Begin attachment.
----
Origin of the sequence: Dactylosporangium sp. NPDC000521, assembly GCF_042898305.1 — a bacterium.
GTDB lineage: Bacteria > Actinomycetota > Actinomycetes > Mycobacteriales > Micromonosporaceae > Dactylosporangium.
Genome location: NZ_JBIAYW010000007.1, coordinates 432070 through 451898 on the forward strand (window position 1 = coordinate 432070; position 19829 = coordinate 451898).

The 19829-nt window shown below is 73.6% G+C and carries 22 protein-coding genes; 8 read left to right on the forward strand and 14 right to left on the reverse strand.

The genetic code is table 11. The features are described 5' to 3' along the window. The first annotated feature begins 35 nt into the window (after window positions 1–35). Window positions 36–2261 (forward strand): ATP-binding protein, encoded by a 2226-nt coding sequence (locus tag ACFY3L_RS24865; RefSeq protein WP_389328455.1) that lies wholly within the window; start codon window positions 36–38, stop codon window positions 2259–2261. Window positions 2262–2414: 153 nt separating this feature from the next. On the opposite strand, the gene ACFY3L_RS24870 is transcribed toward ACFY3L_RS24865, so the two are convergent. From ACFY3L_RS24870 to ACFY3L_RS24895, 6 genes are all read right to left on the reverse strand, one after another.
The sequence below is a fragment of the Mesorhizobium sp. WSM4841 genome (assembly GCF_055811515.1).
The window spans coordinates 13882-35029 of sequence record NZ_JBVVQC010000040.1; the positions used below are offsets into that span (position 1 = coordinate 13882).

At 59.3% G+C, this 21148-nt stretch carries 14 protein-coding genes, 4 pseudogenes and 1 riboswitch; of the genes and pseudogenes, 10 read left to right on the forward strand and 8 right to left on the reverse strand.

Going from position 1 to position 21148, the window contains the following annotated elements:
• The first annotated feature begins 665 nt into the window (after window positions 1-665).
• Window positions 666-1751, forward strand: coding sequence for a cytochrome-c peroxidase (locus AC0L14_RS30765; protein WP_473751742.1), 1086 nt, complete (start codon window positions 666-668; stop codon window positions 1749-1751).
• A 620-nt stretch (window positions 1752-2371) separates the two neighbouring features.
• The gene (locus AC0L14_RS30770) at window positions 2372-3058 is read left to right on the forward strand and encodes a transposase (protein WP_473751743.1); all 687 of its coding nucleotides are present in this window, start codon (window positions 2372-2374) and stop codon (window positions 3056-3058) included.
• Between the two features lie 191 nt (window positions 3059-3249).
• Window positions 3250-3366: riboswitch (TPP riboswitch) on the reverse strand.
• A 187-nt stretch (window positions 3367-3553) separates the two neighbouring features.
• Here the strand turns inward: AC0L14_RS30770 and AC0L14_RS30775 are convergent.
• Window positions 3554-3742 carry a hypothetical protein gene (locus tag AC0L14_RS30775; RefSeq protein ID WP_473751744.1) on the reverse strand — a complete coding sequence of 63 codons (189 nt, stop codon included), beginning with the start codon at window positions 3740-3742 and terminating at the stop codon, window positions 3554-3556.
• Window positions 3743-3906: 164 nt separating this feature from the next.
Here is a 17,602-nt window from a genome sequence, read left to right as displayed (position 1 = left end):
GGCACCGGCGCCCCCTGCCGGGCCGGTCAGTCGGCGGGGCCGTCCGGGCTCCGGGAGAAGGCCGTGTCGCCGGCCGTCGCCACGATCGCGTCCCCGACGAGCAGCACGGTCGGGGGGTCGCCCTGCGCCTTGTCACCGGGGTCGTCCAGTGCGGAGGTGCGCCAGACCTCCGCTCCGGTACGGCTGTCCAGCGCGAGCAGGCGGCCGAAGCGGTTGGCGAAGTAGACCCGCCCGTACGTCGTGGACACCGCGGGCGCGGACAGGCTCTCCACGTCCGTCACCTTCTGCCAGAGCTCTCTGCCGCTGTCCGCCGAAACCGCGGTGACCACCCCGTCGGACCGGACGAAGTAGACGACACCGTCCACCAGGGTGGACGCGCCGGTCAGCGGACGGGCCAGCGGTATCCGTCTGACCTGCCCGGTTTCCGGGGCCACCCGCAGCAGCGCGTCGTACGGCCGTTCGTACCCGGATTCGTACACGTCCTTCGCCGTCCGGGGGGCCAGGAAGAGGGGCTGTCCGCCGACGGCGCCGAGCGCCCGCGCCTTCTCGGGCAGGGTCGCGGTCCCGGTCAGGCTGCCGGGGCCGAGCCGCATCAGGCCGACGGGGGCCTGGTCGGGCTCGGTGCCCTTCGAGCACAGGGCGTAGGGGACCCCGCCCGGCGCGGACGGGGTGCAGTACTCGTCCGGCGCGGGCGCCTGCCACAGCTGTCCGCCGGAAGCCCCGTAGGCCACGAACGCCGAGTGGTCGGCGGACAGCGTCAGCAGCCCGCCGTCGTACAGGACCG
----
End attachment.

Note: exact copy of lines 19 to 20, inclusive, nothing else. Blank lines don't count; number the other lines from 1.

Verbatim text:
• Window positions 3743-3906: 164 nt separating this feature from the next.
Here is a 17,602-nt window from a genome sequence, read left to right as displayed (position 1 = left end):